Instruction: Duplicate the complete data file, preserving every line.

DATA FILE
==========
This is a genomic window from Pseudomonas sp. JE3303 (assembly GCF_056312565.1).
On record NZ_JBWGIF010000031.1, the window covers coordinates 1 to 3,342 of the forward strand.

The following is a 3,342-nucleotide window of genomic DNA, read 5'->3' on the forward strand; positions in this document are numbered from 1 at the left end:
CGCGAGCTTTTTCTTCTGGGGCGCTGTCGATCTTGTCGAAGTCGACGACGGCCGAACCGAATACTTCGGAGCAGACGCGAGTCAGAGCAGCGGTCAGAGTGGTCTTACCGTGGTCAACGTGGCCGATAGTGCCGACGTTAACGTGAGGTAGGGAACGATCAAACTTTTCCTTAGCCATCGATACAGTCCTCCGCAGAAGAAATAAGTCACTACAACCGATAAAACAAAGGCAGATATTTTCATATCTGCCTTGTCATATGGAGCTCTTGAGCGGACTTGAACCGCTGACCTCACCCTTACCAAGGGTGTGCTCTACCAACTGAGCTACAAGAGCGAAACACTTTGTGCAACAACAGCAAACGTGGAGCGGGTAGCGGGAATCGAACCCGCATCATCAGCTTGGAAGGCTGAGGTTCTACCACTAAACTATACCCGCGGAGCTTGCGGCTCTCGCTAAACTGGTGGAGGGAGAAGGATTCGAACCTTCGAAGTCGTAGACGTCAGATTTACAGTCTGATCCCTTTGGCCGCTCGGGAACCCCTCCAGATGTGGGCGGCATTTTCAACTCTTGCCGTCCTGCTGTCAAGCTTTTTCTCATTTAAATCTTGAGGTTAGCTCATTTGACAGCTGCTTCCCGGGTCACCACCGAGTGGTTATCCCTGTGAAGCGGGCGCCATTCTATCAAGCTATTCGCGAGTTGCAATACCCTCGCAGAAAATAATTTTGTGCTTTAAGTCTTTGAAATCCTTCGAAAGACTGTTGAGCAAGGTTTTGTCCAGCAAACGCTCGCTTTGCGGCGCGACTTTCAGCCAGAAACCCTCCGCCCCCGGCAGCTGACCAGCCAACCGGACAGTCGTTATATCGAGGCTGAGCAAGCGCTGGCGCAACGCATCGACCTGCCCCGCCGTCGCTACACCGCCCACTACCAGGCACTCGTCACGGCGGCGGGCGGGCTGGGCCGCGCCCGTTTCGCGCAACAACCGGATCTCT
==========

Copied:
This is a genomic window from Pseudomonas sp. JE3303 (assembly GCF_056312565.1).
On record NZ_JBWGIF010000031.1, the window covers coordinates 1 to 3,342 of the forward strand.

The following is a 3,342-nucleotide window of genomic DNA, read 5'->3' on the forward strand; positions in this document are numbered from 1 at the left end:
CGCGAGCTTTTTCTTCTGGGGCGCTGTCGATCTTGTCGAAGTCGACGACGGCCGAACCGAATACTTCGGAGCAGACGCGAGTCAGAGCAGCGGTCAGAGTGGTCTTACCGTGGTCAACGTGGCCGATAGTGCCGACGTTAACGTGAGGTAGGGAACGATCAAACTTTTCCTTAGCCATCGATACAGTCCTCCGCAGAAGAAATAAGTCACTACAACCGATAAAACAAAGGCAGATATTTTCATATCTGCCTTGTCATATGGAGCTCTTGAGCGGACTTGAACCGCTGACCTCACCCTTACCAAGGGTGTGCTCTACCAACTGAGCTACAAGAGCGAAACACTTTGTGCAACAACAGCAAACGTGGAGCGGGTAGCGGGAATCGAACCCGCATCATCAGCTTGGAAGGCTGAGGTTCTACCACTAAACTATACCCGCGGAGCTTGCGGCTCTCGCTAAACTGGTGGAGGGAGAAGGATTCGAACCTTCGAAGTCGTAGACGTCAGATTTACAGTCTGATCCCTTTGGCCGCTCGGGAACCCCTCCAGATGTGGGCGGCATTTTCAACTCTTGCCGTCCTGCTGTCAAGCTTTTTCTCATTTAAATCTTGAGGTTAGCTCATTTGACAGCTGCTTCCCGGGTCACCACCGAGTGGTTATCCCTGTGAAGCGGGCGCCATTCTATCAAGCTATTCGCGAGTTGCAATACCCTCGCAGAAAATAATTTTGTGCTTTAAGTCTTTGAAATCCTTCGAAAGACTGTTGAGCAAGGTTTTGTCCAGCAAACGCTCGCTTTGCGGCGCGACTTTCAGCCAGAAACCCTCCGCCCCCGGCAGCTGACCAGCCAACCGGACAGTCGTTATATCGAGGCTGAGCAAGCGCTGGCGCAACGCATCGACCTGCCCCGCCGTCGCTACACCGCCCACTACCAGGCACTCGTCACGGCGGCGGGCGGGCTGGGCCGCGCCCGTTTCGCGCAACAACCGGATCTCT